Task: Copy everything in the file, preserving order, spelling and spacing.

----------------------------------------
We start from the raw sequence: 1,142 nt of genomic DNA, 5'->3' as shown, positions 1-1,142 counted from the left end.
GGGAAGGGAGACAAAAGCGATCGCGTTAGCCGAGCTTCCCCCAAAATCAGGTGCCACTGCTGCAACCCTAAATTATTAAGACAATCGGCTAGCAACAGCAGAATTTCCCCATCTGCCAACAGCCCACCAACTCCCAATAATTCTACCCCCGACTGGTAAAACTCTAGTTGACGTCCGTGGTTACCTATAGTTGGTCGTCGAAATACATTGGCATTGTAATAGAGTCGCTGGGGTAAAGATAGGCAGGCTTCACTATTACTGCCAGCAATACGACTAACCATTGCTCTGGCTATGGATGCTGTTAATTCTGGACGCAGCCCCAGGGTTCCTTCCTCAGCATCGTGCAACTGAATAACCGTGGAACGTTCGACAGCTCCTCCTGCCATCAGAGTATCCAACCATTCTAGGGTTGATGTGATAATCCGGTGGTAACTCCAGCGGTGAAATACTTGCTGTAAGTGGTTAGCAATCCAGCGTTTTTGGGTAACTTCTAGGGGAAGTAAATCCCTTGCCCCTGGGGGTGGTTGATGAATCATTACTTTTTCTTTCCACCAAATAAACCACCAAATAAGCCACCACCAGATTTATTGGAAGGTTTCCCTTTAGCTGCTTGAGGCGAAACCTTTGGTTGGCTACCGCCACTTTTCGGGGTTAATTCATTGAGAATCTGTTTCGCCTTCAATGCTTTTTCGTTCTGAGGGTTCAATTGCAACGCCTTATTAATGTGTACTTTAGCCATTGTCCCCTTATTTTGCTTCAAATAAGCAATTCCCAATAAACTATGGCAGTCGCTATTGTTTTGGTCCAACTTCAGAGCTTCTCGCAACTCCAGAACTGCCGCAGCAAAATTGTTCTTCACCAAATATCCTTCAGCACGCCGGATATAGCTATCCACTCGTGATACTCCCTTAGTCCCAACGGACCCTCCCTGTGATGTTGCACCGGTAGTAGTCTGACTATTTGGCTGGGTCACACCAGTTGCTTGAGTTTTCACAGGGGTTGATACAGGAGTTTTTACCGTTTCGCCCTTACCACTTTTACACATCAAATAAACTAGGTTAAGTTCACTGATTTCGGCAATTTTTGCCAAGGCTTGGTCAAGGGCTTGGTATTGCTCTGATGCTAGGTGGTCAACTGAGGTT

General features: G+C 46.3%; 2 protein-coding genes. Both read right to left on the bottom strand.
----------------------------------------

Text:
We start from the raw sequence: 1,142 nt of genomic DNA, 5'->3' as shown, positions 1-1,142 counted from the left end.
GGGAAGGGAGACAAAAGCGATCGCGTTAGCCGAGCTTCCCCCAAAATCAGGTGCCACTGCTGCAACCCTAAATTATTAAGACAATCGGCTAGCAACAGCAGAATTTCCCCATCTGCCAACAGCCCACCAACTCCCAATAATTCTACCCCCGACTGGTAAAACTCTAGTTGACGTCCGTGGTTACCTATAGTTGGTCGTCGAAATACATTGGCATTGTAATAGAGTCGCTGGGGTAAAGATAGGCAGGCTTCACTATTACTGCCAGCAATACGACTAACCATTGCTCTGGCTATGGATGCTGTTAATTCTGGACGCAGCCCCAGGGTTCCTTCCTCAGCATCGTGCAACTGAATAACCGTGGAACGTTCGACAGCTCCTCCTGCCATCAGAGTATCCAACCATTCTAGGGTTGATGTGATAATCCGGTGGTAACTCCAGCGGTGAAATACTTGCTGTAAGTGGTTAGCAATCCAGCGTTTTTGGGTAACTTCTAGGGGAAGTAAATCCCTTGCCCCTGGGGGTGGTTGATGAATCATTACTTTTTCTTTCCACCAAATAAACCACCAAATAAGCCACCACCAGATTTATTGGAAGGTTTCCCTTTAGCTGCTTGAGGCGAAACCTTTGGTTGGCTACCGCCACTTTTCGGGGTTAATTCATTGAGAATCTGTTTCGCCTTCAATGCTTTTTCGTTCTGAGGGTTCAATTGCAACGCCTTATTAATGTGTACTTTAGCCATTGTCCCCTTATTTTGCTTCAAATAAGCAATTCCCAATAAACTATGGCAGTCGCTATTGTTTTGGTCCAACTTCAGAGCTTCTCGCAACTCCAGAACTGCCGCAGCAAAATTGTTCTTCACCAAATATCCTTCAGCACGCCGGATATAGCTATCCACTCGTGATACTCCCTTAGTCCCAACGGACCCTCCCTGTGATGTTGCACCGGTAGTAGTCTGACTATTTGGCTGGGTCACACCAGTTGCTTGAGTTTTCACAGGGGTTGATACAGGAGTTTTTACCGTTTCGCCCTTACCACTTTTACACATCAAATAAACTAGGTTAAGTTCACTGATTTCGGCAATTTTTGCCAAGGCTTGGTCAAGGGCTTGGTATTGCTCTGATGCTAGGTGGTCAACTGAGGTT

General features: G+C 46.3%; 2 protein-coding genes. Both read right to left on the bottom strand.